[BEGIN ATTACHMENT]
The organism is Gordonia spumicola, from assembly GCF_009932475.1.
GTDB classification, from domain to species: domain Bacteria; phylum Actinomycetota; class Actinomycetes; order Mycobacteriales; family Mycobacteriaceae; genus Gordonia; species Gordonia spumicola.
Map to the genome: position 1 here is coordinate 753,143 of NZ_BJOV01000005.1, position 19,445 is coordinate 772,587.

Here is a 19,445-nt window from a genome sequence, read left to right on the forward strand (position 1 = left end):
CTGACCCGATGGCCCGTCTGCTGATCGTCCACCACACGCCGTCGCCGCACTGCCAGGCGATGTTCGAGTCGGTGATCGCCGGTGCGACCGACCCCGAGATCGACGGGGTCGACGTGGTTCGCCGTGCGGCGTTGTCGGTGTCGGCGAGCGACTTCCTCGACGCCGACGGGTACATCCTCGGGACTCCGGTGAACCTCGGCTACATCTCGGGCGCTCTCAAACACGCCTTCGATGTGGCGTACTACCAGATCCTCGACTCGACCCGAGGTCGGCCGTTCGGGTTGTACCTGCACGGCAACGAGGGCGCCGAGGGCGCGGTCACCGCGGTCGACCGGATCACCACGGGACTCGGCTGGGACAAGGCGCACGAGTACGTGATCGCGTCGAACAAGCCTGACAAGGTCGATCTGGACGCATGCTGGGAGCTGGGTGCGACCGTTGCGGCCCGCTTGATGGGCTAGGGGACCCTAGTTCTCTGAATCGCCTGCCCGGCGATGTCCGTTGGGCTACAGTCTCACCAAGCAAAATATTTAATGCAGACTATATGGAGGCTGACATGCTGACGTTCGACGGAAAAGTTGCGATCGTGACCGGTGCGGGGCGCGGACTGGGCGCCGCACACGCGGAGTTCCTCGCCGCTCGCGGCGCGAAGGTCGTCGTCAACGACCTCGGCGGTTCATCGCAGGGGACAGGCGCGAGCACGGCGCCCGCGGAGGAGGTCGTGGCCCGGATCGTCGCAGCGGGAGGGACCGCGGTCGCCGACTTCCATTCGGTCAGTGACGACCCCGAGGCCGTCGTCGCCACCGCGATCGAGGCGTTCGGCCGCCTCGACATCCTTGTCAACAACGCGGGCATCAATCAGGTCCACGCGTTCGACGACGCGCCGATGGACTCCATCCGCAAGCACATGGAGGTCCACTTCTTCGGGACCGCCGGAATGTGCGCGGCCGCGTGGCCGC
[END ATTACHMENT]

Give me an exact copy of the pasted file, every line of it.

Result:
The organism is Gordonia spumicola, from assembly GCF_009932475.1.
GTDB classification, from domain to species: domain Bacteria; phylum Actinomycetota; class Actinomycetes; order Mycobacteriales; family Mycobacteriaceae; genus Gordonia; species Gordonia spumicola.
Map to the genome: position 1 here is coordinate 753,143 of NZ_BJOV01000005.1, position 19,445 is coordinate 772,587.

Here is a 19,445-nt window from a genome sequence, read left to right on the forward strand (position 1 = left end):
CTGACCCGATGGCCCGTCTGCTGATCGTCCACCACACGCCGTCGCCGCACTGCCAGGCGATGTTCGAGTCGGTGATCGCCGGTGCGACCGACCCCGAGATCGACGGGGTCGACGTGGTTCGCCGTGCGGCGTTGTCGGTGTCGGCGAGCGACTTCCTCGACGCCGACGGGTACATCCTCGGGACTCCGGTGAACCTCGGCTACATCTCGGGCGCTCTCAAACACGCCTTCGATGTGGCGTACTACCAGATCCTCGACTCGACCCGAGGTCGGCCGTTCGGGTTGTACCTGCACGGCAACGAGGGCGCCGAGGGCGCGGTCACCGCGGTCGACCGGATCACCACGGGACTCGGCTGGGACAAGGCGCACGAGTACGTGATCGCGTCGAACAAGCCTGACAAGGTCGATCTGGACGCATGCTGGGAGCTGGGTGCGACCGTTGCGGCCCGCTTGATGGGCTAGGGGACCCTAGTTCTCTGAATCGCCTGCCCGGCGATGTCCGTTGGGCTACAGTCTCACCAAGCAAAATATTTAATGCAGACTATATGGAGGCTGACATGCTGACGTTCGACGGAAAAGTTGCGATCGTGACCGGTGCGGGGCGCGGACTGGGCGCCGCACACGCGGAGTTCCTCGCCGCTCGCGGCGCGAAGGTCGTCGTCAACGACCTCGGCGGTTCATCGCAGGGGACAGGCGCGAGCACGGCGCCCGCGGAGGAGGTCGTGGCCCGGATCGTCGCAGCGGGAGGGACCGCGGTCGCCGACTTCCATTCGGTCAGTGACGACCCCGAGGCCGTCGTCGCCACCGCGATCGAGGCGTTCGGCCGCCTCGACATCCTTGTCAACAACGCGGGCATCAATCAGGTCCACGCGTTCGACGACGCGCCGATGGACTCCATCCGCAAGCACATGGAGGTCCACTTCTTCGGGACCGCCGGAATGTGCGCGGCCGCGTGGCCGC